‘Obscene’: Rights groups slam US expulsions of Haitian migrants

Rights groups in the United States have blasted the Biden administration for its planned expulsion of some 12,000 mostly Haitian migrants and asylum seekers who have been camped under a bridge in Del Rio, Texas, after wading across the Rio Grande River from Mexico.

US Department of Homeland Security (DHS) Secretary Alejandro Mayorkas said on Monday that 6,500 migrants and asylum seekers have been taken into custody in advance of processing and removal from the US. On Sunday, the first flights carrying migrants landed in Haiti’s capital Port-au-Prince.“It’s completely unconscionable,” Steven Forester, immigration policy coordinator at the US-based Institute for Justice and Democracy in Haiti, told Al Jazeera. “There’s no way Haiti can handle the people that are in Haiti now given the conditions there. It can’t provide for these people.”

Images during the weekend showed hundreds of Haitian migrants trudging waist-deep across the Rio Grande while carrying their belongings over their heads to reach the US, heaping pressure on the Biden administration to rethink its immigration policies.

DHS said the vast majority of the migrants will be expelled under Title 42, a Trump-era health order that cites the coronavirus pandemic as a reason to quickly expel people seeking asylum at the US border.

“If you come to the United States illegally, you will be returned,” Mayorkas said during a news conference in Del Rio on Monday, adding that the US would conduct up to three deportation flights a day. “Your journey will not succeed and you will be endangering your life and your family’s lives.”

Rights groups for months have blasted Title 42 as inhumane, not based on science, and a violation of the US’s own immigration laws – and they have been calling on US President Joe Biden to reverse the policy since he took office in January.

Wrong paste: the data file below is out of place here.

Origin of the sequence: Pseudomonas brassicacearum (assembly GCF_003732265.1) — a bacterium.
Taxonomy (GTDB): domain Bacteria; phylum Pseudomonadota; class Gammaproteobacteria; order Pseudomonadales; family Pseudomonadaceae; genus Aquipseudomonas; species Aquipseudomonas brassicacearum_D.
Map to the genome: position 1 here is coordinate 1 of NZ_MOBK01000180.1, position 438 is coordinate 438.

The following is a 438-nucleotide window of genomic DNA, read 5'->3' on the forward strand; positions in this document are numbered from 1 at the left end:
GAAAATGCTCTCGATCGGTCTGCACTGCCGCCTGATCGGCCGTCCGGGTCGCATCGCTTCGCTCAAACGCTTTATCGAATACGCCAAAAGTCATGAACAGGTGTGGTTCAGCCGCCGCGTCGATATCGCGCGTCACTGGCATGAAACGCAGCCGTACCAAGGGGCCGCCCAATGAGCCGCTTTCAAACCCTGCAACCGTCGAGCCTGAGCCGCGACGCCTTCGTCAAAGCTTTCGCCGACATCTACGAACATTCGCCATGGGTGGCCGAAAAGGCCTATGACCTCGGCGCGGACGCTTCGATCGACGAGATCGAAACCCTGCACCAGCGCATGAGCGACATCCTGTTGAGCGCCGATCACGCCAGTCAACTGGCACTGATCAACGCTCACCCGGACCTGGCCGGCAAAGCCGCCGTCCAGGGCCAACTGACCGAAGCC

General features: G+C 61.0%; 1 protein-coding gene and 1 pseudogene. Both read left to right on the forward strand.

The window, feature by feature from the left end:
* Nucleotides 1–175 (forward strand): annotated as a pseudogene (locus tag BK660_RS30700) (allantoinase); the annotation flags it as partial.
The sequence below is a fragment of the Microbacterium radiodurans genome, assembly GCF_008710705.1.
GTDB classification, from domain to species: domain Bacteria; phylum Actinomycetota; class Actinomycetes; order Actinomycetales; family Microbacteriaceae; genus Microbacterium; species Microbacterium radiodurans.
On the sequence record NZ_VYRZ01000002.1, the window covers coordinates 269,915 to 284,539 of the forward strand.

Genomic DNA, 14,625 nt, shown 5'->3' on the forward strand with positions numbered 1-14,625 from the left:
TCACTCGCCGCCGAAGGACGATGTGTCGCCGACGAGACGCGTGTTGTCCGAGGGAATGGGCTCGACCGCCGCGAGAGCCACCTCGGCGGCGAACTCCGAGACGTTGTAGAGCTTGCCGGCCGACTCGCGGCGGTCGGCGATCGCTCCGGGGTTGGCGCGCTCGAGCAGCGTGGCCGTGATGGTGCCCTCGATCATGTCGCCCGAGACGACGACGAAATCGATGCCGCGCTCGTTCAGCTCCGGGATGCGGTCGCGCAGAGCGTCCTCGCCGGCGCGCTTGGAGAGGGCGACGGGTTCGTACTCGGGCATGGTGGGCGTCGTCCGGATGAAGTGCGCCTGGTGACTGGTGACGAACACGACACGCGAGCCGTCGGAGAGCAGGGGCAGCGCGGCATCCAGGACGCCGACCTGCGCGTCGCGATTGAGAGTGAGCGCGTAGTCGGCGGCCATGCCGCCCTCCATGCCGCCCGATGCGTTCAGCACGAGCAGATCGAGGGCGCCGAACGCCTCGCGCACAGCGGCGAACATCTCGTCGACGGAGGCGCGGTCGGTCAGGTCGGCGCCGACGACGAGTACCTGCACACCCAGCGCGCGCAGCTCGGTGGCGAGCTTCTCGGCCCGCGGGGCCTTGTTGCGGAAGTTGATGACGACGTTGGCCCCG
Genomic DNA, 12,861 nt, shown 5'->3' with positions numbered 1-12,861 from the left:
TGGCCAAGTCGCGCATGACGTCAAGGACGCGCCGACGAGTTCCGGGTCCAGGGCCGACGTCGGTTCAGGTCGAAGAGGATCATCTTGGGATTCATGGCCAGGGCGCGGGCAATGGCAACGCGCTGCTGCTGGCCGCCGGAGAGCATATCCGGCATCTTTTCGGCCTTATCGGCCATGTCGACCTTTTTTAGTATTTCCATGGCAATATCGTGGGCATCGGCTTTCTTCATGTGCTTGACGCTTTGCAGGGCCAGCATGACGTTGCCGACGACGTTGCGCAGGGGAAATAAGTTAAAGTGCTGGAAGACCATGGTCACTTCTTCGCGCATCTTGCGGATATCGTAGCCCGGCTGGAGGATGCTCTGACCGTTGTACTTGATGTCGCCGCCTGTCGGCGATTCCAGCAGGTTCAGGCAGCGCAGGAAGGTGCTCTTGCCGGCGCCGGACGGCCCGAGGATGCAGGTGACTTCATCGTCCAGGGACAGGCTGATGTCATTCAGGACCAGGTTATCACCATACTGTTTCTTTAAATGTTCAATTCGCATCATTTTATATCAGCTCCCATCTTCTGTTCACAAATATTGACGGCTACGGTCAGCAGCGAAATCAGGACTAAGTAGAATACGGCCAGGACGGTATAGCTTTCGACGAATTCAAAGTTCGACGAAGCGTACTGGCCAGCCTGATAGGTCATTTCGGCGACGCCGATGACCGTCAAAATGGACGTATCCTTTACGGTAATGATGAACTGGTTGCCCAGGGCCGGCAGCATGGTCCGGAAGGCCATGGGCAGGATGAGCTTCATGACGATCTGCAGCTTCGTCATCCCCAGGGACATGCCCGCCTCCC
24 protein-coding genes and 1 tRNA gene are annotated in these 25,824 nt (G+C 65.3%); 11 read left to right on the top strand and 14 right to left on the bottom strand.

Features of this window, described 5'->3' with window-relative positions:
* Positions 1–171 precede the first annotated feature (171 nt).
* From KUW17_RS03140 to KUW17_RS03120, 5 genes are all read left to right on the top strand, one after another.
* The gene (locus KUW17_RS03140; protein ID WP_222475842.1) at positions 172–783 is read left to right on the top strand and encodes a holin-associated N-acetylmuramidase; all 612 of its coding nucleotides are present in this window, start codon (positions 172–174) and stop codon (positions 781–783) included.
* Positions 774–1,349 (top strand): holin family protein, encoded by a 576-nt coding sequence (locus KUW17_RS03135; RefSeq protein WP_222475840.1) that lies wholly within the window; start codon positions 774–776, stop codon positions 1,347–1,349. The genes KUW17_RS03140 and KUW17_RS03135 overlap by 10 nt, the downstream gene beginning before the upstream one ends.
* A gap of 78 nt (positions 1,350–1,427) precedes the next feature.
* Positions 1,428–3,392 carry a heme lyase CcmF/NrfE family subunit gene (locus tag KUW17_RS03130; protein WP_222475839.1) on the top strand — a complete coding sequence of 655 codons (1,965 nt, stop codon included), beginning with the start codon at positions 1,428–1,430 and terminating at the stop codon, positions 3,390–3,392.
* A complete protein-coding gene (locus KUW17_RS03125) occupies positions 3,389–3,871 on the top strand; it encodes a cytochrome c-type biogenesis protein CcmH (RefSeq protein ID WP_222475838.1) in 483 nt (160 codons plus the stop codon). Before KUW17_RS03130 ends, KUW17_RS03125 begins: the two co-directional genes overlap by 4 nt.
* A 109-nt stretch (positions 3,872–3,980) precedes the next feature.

“They should stop deportations,” said Alix Desulme, who is Haitian and serves on city council in the city of North Miami, home to a large Haitian community. “It’s been a cry way before this happened,” Desulme told Al Jazeera, referring to the planned expulsions from the Texas-Mexico border encampment, “and Title 42 needs to be repealed.”

Political, humanitarian crises

The expulsions could not come at a worse time for Haiti.

Haitian President Jovenel Moise was assassinated in July, thrusting a country already grappling with political turmoil into deeper uncertainty. A month later, a 7.2-magnitude earthquake struck, killing over 2,000 people and devastating the southern region of the small Caribbean island.

Even before those events, the US had acknowledged the potential dangers Haitian migrants could face if they are deported back to their country.

On May 22, the Biden administration announced an 18-month Temporary Protected Status (TPS) for Haitians, shielding them from deportations. But the measure only applies to those in the US before July 29.

“Haiti is currently experiencing serious security concerns, social unrest, an increase in human rights abuses, crippling poverty, and lack of basic resources, which are exacerbated by the COVID-19 pandemic,” Mayorkas said in a statement at the time.

Haitian Prime Minister Ariel Henry said on Saturday that he was “very concerned by the extremely difficult conditions” Haitians were living through at the US-Mexico border, but said Haiti would support them upon their return to the country.

During a news briefing on Monday, White House press secretary Jen Psaki also said the US government has a “range of programme options as well as financial support in place” that would assist Haitian nationals as well as the Haitian authorities, without specifying further.

‘Nothing to go back to’

Nicole Phillips, legal director at the Haitian Bridge Alliance, another US-based support and advocacy group, said the situation in Haiti has grown worse since the TPS designation.

Hundreds of thousands of people in the south of the country are still without housing and have little access to drinking water after the most recent earthquake, Phillips explained.

The political situation also has grown more volatile with gangs in control of key areas and the country’s top prosecutor – who has since been sacked – last week asking the judge investigating Moise’s killing to charge Henry, the prime minister, for alleged involvement in the assassination.

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